One of Japan's few women entrepreneurs has built a thriving business out of the country's demographic crisis - and is now eyeing the U.S. market. Yonggi Kang reports.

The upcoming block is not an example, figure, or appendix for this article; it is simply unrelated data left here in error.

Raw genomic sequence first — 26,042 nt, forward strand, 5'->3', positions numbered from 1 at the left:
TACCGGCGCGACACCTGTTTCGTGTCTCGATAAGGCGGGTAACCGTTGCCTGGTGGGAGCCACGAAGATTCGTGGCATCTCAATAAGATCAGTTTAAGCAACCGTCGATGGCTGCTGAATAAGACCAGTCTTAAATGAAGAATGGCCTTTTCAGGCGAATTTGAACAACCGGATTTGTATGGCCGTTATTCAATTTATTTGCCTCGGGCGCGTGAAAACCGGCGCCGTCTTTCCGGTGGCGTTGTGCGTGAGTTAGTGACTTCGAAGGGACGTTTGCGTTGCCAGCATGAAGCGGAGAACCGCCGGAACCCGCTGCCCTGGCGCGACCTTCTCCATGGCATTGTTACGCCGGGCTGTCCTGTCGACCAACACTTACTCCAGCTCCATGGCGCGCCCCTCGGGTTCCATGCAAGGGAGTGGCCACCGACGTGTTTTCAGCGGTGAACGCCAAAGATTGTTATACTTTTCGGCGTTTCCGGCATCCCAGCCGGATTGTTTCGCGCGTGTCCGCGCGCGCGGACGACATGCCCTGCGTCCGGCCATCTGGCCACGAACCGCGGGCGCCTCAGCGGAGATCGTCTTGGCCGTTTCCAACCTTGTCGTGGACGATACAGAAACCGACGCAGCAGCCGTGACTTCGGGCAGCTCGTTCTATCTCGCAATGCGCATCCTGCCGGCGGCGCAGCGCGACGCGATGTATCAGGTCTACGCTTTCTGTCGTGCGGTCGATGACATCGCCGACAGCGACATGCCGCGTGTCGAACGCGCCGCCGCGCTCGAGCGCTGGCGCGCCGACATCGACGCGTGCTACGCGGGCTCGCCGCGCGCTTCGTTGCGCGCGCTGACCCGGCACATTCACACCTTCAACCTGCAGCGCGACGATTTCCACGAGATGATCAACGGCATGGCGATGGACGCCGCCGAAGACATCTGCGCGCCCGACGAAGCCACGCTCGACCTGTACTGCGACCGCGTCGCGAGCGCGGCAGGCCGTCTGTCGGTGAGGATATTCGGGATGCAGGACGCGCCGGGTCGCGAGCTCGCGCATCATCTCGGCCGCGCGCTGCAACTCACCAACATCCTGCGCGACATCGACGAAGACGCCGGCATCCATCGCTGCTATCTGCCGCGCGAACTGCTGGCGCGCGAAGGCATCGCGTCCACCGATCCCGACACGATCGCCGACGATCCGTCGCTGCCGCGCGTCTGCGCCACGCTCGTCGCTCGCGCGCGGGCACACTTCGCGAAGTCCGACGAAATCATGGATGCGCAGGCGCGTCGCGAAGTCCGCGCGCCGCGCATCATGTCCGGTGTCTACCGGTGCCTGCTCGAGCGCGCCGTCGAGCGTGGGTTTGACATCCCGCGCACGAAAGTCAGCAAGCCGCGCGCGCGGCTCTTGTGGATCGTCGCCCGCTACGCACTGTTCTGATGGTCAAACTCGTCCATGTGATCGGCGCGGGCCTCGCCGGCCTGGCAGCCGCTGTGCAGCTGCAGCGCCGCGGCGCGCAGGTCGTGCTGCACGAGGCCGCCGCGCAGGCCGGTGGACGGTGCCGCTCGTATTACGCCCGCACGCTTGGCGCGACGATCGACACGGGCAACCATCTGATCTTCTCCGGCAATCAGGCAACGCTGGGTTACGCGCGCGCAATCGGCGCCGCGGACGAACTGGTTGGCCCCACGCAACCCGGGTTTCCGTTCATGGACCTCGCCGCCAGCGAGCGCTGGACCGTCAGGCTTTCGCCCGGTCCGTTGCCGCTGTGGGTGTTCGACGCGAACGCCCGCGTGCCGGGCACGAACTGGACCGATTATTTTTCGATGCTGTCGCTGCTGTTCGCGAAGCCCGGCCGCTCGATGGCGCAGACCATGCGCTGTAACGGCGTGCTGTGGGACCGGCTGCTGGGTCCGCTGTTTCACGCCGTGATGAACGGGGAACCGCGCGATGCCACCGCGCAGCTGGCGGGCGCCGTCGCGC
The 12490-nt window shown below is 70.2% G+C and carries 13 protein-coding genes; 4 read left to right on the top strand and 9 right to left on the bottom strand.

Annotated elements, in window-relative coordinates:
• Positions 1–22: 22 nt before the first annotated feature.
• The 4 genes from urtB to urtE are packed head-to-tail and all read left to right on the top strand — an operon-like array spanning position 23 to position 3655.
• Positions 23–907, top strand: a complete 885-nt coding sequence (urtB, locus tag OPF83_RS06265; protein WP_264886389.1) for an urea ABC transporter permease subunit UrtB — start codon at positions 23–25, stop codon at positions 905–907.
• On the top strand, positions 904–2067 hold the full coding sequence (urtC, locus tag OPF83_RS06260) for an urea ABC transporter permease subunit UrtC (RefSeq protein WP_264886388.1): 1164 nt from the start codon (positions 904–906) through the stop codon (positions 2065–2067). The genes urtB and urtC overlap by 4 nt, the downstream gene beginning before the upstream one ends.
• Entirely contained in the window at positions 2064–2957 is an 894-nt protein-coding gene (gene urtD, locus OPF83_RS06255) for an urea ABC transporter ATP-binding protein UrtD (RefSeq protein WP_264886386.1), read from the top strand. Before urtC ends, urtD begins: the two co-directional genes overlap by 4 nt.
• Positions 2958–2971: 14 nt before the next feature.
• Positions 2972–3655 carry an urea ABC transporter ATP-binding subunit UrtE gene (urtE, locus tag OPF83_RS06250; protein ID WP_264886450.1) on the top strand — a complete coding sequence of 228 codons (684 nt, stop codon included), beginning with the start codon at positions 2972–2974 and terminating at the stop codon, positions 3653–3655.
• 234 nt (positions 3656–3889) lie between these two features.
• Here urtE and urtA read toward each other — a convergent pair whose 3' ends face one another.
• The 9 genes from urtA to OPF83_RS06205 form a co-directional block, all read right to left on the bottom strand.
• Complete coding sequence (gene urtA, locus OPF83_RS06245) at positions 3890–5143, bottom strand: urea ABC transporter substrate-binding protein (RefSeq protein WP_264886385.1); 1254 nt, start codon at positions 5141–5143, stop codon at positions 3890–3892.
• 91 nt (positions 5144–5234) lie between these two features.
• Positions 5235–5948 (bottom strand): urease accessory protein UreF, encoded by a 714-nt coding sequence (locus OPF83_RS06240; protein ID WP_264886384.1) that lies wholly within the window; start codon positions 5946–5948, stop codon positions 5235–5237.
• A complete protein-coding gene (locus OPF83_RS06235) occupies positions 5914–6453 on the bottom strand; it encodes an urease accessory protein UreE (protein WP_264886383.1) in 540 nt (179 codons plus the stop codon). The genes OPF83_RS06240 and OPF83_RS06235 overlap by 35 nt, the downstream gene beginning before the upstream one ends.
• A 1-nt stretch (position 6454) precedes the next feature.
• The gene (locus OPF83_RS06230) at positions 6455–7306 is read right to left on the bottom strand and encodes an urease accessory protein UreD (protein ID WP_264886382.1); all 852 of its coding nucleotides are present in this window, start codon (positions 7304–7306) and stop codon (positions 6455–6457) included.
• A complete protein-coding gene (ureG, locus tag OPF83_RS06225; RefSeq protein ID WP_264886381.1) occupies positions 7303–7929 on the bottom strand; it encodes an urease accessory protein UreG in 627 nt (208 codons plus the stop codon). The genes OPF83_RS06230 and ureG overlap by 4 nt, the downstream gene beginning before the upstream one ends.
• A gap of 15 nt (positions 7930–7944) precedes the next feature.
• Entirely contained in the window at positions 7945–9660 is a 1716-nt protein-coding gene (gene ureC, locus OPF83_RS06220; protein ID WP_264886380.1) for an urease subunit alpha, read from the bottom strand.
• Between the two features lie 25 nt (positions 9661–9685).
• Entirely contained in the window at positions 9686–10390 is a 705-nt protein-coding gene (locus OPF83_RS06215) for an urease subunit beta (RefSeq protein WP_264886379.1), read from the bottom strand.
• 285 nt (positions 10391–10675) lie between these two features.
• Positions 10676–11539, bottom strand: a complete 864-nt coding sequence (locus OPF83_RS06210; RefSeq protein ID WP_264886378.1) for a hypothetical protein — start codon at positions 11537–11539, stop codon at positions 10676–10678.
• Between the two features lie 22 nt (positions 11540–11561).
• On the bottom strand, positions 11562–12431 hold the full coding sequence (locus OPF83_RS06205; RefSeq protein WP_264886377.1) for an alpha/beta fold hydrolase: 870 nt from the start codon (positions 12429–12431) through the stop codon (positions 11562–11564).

If children are a country's greatest asset - Japan is coming up short. Not enough babies are being born to replace its rapidly aging population - so the country's facing a full-blown demographic crisis. There's one entrepreneur who spotted this trend decades ago - and decided to turn it into a business opportunity. Noriko Nakamura set up Poppins in 1987. It's grown into one of Japan's major providers of care services - for elderly and the children alike. I sat down with her to ask about what may soon be a global growth industry - and the difficulties associated with being one of Japan's rare female entrepreneurs. (SOUNDBITE) (Japanese) CEO, POPPINS, NORIKO NAKAMURA, SAYING: "There was never a point where I thought my difficulties were due to being a woman. The hardest part was the regulations imposed by the country. Of all the government regulations, nurseries have the strictest. They prevented all those except government employees and special welfare organizations from running child-care or nurseries. That battle was the hardest and took all of these 26 years." (SOUNDBITE) (Japanese) CEO, POPPINS, NORIKO NAKAMURA, SAYING: "Thanks to all of the support, we've been able to open 133 nurseries, as well as expand babysitter service. However, to really support the working female force, it's not just child care alone. Elderly care is necessary, as well. When the older generation gets injured, it's the women that bear the burden of care in this case. It's my dream for Japanese women to overcome childcare and elderly care responsibilities, and create a society where women can participate." (SOUNDBITE) (Japanese) CEO, POPPINS, NORIKO NAKAMURA, SAYING: "I've established more than a 100 plus nurseries in Japan, and I've created a foundation of knowledge about how to run this kind of service that satisfies our customers. And I think, maybe this could catch on outside of Japan. In short, Japan's manufacturing business is strong, but it's service businesses are usually beaten out by competitors shortly after expanding overseas. I want to challenge the overseas market with my nursery business, and I've expanded to Hawaii. Right now I'm looking to Asia and mainland America." (SOUNDBITE) (Japanese) CEO, POPPINS, NORIKO NAKAMURA, SAYING: "I think it's wonderful that women are starting businesses in such fields as IT. But from my point of view, these are so many business opportunities that women have where they can incorporate their uniqueness, femininity. And I hope that they will challenge these fields as well." (SOUNDBITE) (Japanese) CEO, POPPINS, NORIKO NAKAMURA, SAYING: "If we're going to list our shares, we want to do it on the Tokyo Stock Exchange or somewhere like the United States where we've introduce our services, where people can understand the value of our company and we can get support. I don't know how many years that's going to take. But we are aiming for 10 billion yen in sales next year or the year after. And how much our company is going to grow from there is going to be an important benchmark for when the listing is going to happen." ENDS